Lead Actor:
Antonio Banderas, Pain and Glory
Leonardo DiCaprio, Once Upon a Time in Hollywood
Adam Driver, Marriage Story
x-Joaquin Phoenix, Joker
Jonathan Pryce, The Two Popes





Phoenix has specialized in desperate, marginalized men driven to erratic, often explosive (mis)behavior. He once played somebody with those traits named “Joaquin Phoenix” who showed up on David Letterman’s couch seemingly intent on setting his career on fire. Here he’s perceived as having gone “all out” with this persona and there’s nothing Hollywood likes better than honoring performances perceived as being “all out” as opposed to just “out there.” It will do no good to maintain that he was better in Inherent Vice or even The Master because those characters just, you know, bothered people. As God’s Lonely Guy who became Batman’s nemesis, he’s made marginalization palatable, even tamer, by ramping up the pathos and making The Joker (or is it now just “Joker”?) a surrogate for all those who feel left out. Which is no small achievement – and destined for the Academy’s enshrinement.

FWIW: Of course, I preferred the quieter and thus more unsettling alienation afflicting Banderas’ aging artist in Pain and Glory. And however much I became annoyed with Driver’s younger, more mercurial artist in Marriage Story, I believed him to be much more an embodiment of the present-day zeitgeist than Phoenix’s prancing sociopath. But I’d much rather talk about Eddie Murphy’s noticeable absence from this list. What happened? Was Murphy’s Rudy Ray Moore not outrageous enough? Or would the Academy have been more wowed if he’d done his own spin on Moore’s Dolemite character? Maybe there simply wasn’t enough room for Murphy – or, it would seem, for anything else connected with Dolemite is My Name, which may not have been the year’s best, but was a better and more revelatory movie than Green Book. And while I understand Adam Sandler’s relief over not having to wear a tux for a few more nights, he should have been in this mix for his nitro-powered jitteriness in Uncut Gems.






Lead Actress:
Cynthia Erivo, Harriet
Scarlett Johansson, Marriage Story
Saoirse Ronan, Little Women
Charlize Theron, Bombshell
x-Renee Zelwegger, Judy 

As with Phoenix, Zellweger is this year’s exemplar of a performer going “all out,” specifically in an eerily on-point evocation of a stage-and-screen legend in decline. Also as with Phoenix, pathos has a lot to contribute to her big lead — and she does all her own singing, too. It’s such a compelling turn that almost everything else about the movie blurs around it. And this could be a problem for her. She wouldn’t be the first star whose movie ultimately lets her down. (It seems a recurring liability in biopics.) Because of this as well as some shade being thrown on her movie by Garland’s daughter Liza Minnelli, Zellweger’s lead is the one most vulnerable to an upset – though one wonders if a Scarlett Johansson win would be much of an upset. Hers is the performance on this ballot that grows on you the most with its emotional variety and tonal progressions. And the fact that she’s under Academy inspection for another performance in another category could enhance her chances here. Hollywood worships Judy Garland and admires anybody willing to do her justice. But to take a cue from Sally Field, Hollywood likes, really likes Scar-Jo and could show her how much they do in this category – or even in the other one. But we’ll get there soon enough.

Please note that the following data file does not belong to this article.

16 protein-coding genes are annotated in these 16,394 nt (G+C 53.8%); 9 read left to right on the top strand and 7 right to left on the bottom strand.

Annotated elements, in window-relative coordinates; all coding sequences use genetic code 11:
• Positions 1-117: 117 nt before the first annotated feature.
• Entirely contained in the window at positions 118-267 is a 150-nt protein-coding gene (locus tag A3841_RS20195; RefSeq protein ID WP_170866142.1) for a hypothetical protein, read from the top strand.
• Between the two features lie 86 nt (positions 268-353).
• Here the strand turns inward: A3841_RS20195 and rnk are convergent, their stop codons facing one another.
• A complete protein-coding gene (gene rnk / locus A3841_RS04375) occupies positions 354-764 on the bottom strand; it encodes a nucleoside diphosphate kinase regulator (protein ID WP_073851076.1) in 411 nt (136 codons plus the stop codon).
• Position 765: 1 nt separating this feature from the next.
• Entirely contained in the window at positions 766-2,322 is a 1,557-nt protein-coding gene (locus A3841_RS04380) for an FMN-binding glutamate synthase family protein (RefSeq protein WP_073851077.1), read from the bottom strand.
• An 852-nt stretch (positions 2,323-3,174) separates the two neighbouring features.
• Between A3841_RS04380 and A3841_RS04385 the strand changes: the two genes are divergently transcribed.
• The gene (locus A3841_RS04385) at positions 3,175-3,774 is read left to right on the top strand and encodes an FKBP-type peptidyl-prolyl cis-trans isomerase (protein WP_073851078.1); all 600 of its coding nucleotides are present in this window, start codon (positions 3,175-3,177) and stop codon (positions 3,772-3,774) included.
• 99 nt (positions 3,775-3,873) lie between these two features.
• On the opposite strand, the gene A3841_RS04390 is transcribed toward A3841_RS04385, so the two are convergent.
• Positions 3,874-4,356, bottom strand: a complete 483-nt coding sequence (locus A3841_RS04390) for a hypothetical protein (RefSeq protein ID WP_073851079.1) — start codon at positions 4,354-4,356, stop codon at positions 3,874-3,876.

UPDATE (2/6) — Forget Marriage Story. Not at all as beloved in L.A. whose residents, I sense, feel somewhat dissed by their depiction. It’s Zelwegger after all. 



Supporting Actor:
Tom Hanks, A Beautiful Day in the Neighborhood
Anthony Hopkins, The Two Popes
Al Pacino, The Irishman
Joe Pesci, The Irishman
x-Brad Pitt, Once Upon a Time in Hollywood

I hope Pitt appreciates the magnitude of his competition. All the other guys have won before and been nominated more often. The thing is: Pitt does appreciate it, which is what makes him as lovable among voters as Johansson. Then again, they liked Sylvester Stallone, too and Mark Rylance picked his pocket (deservedly so) four years ago in this category. The same thing could very well happen here as this is the one category where acting chops are given heavier weight than in others. (Pesci or even Hanks could be the beneficiary.) Pitt’s performance, however, is a marvel of subtle grace and containment, verities of terrific screen acting that never – or practically never – are honored by Oscar whenever they surface. I’m still going with Pitt, but I think his triumph here will be a bigger “upset” than most believe.

FWIW: Would Christian Bale or Matt Damon in Ford vs. Ferrari qualify here or for lead actor? Either way, I’d have been happy to see one or both in this board game along with Wesley Snipes in his sneaky-great eccentric turn in Dolemite.

Supporting Actress:
Kathy Bates, Richard Jewell
Laura Dern, Marriage Story